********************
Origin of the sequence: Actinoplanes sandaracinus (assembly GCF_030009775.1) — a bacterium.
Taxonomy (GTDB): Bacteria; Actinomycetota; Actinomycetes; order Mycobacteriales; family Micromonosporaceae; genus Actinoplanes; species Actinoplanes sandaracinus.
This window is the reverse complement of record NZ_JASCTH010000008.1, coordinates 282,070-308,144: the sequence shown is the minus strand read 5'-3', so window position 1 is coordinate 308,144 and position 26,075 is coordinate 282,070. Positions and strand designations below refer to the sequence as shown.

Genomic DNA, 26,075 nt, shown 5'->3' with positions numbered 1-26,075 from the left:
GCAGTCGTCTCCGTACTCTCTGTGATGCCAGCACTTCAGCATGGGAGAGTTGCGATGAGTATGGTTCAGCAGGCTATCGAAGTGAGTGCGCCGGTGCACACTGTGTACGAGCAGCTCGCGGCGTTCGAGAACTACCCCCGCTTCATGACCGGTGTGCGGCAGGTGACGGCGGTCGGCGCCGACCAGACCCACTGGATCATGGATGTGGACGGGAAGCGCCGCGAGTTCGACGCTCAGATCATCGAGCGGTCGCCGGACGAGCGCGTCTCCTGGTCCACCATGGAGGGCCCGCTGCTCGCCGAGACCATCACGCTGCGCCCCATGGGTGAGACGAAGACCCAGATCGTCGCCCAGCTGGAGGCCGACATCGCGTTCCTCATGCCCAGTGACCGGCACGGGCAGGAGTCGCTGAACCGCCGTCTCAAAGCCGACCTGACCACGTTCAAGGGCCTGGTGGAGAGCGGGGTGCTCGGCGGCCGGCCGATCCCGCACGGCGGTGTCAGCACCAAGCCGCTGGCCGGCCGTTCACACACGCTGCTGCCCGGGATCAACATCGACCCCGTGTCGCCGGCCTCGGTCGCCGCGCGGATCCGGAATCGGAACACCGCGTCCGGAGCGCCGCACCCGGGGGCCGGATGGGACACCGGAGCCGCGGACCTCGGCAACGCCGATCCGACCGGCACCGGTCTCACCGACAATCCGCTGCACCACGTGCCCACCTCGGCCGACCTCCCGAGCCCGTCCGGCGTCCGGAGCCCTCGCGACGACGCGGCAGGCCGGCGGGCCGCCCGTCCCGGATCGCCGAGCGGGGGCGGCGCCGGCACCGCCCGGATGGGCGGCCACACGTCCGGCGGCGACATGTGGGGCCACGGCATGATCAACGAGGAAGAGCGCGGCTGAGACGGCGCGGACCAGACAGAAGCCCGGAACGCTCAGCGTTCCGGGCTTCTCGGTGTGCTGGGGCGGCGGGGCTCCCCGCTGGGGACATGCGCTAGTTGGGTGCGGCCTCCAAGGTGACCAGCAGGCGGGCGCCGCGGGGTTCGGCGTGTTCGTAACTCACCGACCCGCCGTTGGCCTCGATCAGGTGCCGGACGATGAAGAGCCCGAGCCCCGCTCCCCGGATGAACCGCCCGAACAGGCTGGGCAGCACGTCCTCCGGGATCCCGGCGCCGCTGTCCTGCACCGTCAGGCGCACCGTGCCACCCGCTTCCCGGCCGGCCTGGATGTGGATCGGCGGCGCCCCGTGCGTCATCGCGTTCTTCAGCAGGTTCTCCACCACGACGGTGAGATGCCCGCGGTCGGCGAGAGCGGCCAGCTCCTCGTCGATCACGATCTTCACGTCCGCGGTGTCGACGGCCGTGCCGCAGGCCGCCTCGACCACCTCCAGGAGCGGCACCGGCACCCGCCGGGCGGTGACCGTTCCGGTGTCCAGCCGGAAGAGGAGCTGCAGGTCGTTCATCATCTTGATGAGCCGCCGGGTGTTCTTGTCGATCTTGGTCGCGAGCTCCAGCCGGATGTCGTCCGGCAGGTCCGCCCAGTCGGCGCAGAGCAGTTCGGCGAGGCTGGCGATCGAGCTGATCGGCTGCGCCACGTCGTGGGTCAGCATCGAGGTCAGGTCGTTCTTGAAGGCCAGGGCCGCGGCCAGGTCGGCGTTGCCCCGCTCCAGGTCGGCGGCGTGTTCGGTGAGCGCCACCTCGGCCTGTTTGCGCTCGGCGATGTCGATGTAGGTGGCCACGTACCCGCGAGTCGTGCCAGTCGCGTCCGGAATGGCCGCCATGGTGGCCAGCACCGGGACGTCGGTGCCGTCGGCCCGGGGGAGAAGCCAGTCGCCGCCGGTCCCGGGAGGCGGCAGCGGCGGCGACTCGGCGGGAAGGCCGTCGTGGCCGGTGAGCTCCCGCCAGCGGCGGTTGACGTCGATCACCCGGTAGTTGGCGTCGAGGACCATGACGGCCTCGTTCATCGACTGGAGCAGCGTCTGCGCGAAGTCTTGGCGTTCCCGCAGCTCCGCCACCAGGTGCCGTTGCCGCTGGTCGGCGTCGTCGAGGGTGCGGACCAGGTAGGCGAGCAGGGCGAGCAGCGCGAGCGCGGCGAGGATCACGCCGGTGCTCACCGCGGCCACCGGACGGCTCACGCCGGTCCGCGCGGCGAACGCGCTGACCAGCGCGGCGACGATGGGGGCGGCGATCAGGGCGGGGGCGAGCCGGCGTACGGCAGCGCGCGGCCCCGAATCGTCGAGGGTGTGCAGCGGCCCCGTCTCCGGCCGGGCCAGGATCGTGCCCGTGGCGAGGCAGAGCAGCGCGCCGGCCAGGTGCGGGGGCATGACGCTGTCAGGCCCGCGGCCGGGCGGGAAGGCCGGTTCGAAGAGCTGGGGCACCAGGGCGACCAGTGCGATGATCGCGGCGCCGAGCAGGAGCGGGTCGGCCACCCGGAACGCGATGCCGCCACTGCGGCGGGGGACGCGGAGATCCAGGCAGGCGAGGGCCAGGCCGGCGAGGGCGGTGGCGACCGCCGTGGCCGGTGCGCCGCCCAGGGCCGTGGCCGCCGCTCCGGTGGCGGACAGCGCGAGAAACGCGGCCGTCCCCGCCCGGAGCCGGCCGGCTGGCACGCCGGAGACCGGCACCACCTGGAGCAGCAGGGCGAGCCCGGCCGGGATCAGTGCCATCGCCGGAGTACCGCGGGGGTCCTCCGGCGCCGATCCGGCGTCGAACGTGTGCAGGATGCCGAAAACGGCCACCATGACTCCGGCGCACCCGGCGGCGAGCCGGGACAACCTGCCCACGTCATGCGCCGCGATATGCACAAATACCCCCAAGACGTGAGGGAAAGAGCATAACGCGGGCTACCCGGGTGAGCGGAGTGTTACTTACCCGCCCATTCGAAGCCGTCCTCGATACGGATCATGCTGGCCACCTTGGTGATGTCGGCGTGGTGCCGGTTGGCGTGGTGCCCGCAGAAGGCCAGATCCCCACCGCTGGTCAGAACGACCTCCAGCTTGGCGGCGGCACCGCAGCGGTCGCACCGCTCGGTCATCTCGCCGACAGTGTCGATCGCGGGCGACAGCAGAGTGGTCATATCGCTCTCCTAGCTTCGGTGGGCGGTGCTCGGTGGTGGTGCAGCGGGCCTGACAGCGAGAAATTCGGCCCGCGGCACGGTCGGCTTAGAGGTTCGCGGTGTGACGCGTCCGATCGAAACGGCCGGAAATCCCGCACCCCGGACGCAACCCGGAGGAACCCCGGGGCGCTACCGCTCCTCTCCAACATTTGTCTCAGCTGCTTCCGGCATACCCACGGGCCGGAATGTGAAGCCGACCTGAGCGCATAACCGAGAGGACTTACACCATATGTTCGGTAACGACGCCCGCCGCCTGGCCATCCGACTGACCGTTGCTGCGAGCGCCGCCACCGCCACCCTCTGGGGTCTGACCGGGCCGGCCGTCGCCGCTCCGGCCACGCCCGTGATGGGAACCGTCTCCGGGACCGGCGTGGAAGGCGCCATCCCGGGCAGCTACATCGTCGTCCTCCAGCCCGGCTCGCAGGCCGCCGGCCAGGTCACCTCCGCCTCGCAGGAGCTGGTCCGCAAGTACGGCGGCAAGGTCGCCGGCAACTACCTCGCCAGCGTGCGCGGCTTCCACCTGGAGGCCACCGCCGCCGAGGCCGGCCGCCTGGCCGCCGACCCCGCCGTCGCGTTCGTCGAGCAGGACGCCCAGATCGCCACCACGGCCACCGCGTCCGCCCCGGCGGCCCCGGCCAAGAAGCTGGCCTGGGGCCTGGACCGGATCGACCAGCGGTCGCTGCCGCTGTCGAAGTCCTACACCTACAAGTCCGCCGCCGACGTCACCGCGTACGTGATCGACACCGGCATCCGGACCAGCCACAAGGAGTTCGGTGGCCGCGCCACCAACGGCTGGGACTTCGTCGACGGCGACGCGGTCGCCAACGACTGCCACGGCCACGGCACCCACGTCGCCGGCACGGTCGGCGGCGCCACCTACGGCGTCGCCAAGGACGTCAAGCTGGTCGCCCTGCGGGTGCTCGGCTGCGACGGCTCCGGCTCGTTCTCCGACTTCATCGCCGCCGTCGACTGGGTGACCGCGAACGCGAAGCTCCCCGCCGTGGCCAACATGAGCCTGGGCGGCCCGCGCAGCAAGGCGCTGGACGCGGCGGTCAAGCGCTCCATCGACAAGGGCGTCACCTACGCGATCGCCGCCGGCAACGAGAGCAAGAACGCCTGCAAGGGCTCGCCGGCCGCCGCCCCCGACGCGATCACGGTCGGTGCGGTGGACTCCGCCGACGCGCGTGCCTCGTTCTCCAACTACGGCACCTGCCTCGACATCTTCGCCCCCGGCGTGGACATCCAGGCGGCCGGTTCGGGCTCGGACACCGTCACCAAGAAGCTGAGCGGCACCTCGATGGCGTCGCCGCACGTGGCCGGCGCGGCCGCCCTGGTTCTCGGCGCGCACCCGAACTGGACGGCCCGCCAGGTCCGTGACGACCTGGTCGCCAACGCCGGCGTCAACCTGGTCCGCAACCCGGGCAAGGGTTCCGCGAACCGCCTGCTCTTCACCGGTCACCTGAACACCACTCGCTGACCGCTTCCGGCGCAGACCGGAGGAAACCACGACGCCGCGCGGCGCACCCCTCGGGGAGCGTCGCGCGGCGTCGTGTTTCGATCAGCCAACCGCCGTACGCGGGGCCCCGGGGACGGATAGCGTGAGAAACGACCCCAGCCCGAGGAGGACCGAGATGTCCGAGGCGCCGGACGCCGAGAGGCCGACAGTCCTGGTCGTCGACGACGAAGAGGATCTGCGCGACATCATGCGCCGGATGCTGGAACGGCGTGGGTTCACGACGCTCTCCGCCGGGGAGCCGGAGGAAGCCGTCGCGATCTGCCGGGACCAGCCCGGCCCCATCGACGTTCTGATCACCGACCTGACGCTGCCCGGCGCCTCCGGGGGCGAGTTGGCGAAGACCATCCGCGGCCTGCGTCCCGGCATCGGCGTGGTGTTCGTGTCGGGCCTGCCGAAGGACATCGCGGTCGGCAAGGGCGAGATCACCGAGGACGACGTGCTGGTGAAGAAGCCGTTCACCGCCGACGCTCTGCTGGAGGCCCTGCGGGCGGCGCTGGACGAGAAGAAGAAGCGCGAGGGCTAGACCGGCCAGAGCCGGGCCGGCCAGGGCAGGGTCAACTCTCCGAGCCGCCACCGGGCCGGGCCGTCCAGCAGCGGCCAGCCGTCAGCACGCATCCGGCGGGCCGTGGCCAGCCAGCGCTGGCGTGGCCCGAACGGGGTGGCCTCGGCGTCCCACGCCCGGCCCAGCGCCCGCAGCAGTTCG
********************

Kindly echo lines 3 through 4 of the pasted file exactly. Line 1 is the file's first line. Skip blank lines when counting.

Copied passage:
This window is the reverse complement of record NZ_JASCTH010000008.1, coordinates 282,070-308,144: the sequence shown is the minus strand read 5'-3', so window position 1 is coordinate 308,144 and position 26,075 is coordinate 282,070. Positions and strand designations below refer to the sequence as shown.

Genomic DNA, 26,075 nt, shown 5'->3' with positions numbered 1-26,075 from the left: